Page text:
Nurali Aliyev, how­ev­er, had no such quar­rel with his grand­fa­ther and even­tu­al­ly assumed his father’s wealth and stand­ing. In 2006, he became deputy head of Nurbank, at the time one of the country’s largest banks, and in 2007 he and his moth­er  became share­hold­ers and Aliyev became  head of Nurbank.

In December of 2008, on the eve of his 24th birth­day, Nurali Aliyev became deputy chair­man of the Development Bank of Kazakhstan, a state-owned finan­cial insti­tu­tion, serv­ing as an invest­ment fund to help grow and mod­ern­ize the non-ener­gy sec­tors of the econ­o­my. It has a cur­rent loan port­fo­lio exceed­ing US $ 4 billion.

And it didn’t take long for the Kazakh edi­tion of Forbes mag­a­zine to  fea­ture Aliyev. In 2012, at age 27, the glossy inter­na­tion­al busi­ness mag­a­zine described his assets as encom­pass­ing “finance, agri­cul­ture, media, tele­coms” and called him “the youngest mul­ti­mil­lion­aire of the country.”

A year lat­er, Forbes esti­mat­ed his for­tune at US$ 200 mil­lion and ranked Aliyev the 32nd rich­est per­son in the coun­try. But then, some­thing changed.

Whether due to the shock­ing dis­play of wealth by a state offi­cial or Nazarbayev get­ting annoyed by his grandson’s promi­nent posi­tion on such a list, Aliyev dis­ap­peared from the Forbes rank­ings of the rich­est after 2013 and nev­er showed up again.

In December of 2014, Aliyev, then 29, had been appoint­ed a  deputy may­or of Astana, the nation’s capital.

He report­ed­ly resigned from the deputy mayor’s job last month. As of March 28, after OCCRP called, his pro­file dis­ap­peared from the city offi­cials’ sec­tion of the Astana office of the mayor’s website.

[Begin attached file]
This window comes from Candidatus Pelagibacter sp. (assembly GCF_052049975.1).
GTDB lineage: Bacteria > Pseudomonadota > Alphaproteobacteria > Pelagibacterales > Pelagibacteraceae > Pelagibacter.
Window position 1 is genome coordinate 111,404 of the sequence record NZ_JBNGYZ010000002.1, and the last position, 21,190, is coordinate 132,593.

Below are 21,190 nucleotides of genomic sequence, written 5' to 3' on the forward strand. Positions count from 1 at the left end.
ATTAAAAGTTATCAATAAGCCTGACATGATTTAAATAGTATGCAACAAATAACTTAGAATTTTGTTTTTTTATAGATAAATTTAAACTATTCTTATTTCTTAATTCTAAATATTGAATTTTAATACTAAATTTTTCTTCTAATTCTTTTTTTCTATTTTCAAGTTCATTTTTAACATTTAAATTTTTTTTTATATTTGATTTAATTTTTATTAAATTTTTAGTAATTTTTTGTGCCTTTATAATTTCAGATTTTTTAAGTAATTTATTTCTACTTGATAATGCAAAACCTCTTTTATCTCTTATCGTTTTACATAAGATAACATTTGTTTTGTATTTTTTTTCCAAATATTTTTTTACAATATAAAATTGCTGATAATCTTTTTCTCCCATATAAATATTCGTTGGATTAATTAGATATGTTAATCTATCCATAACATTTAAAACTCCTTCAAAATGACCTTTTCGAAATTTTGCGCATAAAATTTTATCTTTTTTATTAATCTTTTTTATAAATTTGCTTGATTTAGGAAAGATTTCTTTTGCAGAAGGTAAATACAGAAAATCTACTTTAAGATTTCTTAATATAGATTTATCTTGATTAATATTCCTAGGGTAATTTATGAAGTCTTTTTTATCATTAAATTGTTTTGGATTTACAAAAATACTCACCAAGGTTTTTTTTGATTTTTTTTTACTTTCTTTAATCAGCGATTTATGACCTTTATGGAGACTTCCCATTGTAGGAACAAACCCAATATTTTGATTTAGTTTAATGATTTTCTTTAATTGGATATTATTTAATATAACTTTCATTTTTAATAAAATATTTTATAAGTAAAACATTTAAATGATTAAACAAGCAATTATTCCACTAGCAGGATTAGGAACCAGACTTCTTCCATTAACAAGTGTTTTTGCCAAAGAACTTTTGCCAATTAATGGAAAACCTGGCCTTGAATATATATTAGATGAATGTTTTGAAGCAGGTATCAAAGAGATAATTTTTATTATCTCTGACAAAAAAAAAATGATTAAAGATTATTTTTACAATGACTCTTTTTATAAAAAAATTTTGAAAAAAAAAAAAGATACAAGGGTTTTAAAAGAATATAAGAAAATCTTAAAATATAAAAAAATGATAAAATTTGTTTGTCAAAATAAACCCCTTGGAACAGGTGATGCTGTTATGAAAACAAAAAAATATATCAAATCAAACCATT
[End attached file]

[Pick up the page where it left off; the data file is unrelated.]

The Offshores

The Panama Papers show that on Sep. 15, 2014, a com­pa­ny called Alba International Holdings, reg­is­tered in the British Virgin Islands (BVI),  got a new own­er.

Alba International was a “shelf com­pa­ny,” a com­pa­ny that does noth­ing after its cre­ation, “sit­ting on a shelf” until it is need­ed. Shelf com­pa­nies are typ­i­cal­ly cre­at­ed to save time when clients need to shift mon­ey or assets rapid­ly between a num­ber of com­pa­nies, or to allow an own­er to appear to be a long-estab­lished busi­ness when apply­ing for loans and cred­its or when seek­ing investors.

Alba’s new own­er was anoth­er BVI com­pa­ny named Invigorate Group, about which noth­ing more is known. The Alba International file, how­ev­er, includes infor­ma­tion on its ulti­mate ben­e­fi­cial own­er, the per­son who actu­al­ly owns the com­pa­ny. From the name, date of birth and pho­to pro­vid­ed in the files, it is clear­ly Nazarbayev’s grandson.

The file describes Alba International’s  activ­i­ties sim­ply as “hold­ing a bank account in Cyprus,” anoth­er off­shore tax haven. At about the same time, the Mossack Fonseca com­pli­ance depart­ment required an “enhanced due dili­gence process” for the com­pa­ny due to Aliyev’s job as a deputy may­or and the pos­si­bil­i­ty of the exis­tence of a con­flict of interest.

Alba International is  head­ed by 33-year-old Askar Tarabayev, a Kazakh native who, accord­ing to the fil­ings,  lives in Dubai where he serves as a  legal rep­re­sen­ta­tive of the Dubai-based KZ Capital General Trading LLC, which is engaged in whole­sale and retail trade.

United Kingdom (UK) com­pa­ny records ana­lyzed by OCCRP show that in 2013, Tarabayev  served as a direc­tor in the UK-reg­is­tered Finesse Executive Ltd. along­side Mukhamed-Ali Kurmanbayev, an offi­cer in numer­ous UK and BVI com­pa­nies con­trolled by Aliyev.

Tarabayev is the son of Baltash Tarabayev, the for­mer deputy chair­man of the state-owned Agrarian Credit Corporation, which issues sub­si­dized loans to  Kazakh agribusi­ness­es.

In April, 2011, Baltash Tarabayev was arrest­ed and charged with “fraud, decep­tion, abuse of trust and abuse of office” for alleged­ly extort­ing an agri­cul­ture com­pa­ny that was seek­ing a US$ 850,000 loan by forc­ing it to give him an apart­ment worth near­ly US$ 170,000.  The court sen­tenced him to a five-year sus­pend­ed sen­tence. An appeals court lat­er reversed the sus­pen­sion, mean­ing Baltash Tarabayev would have to serve the five years, but the Supreme Court agreed to review that deci­sion because Tarabayev returned the mon­ey to the firm.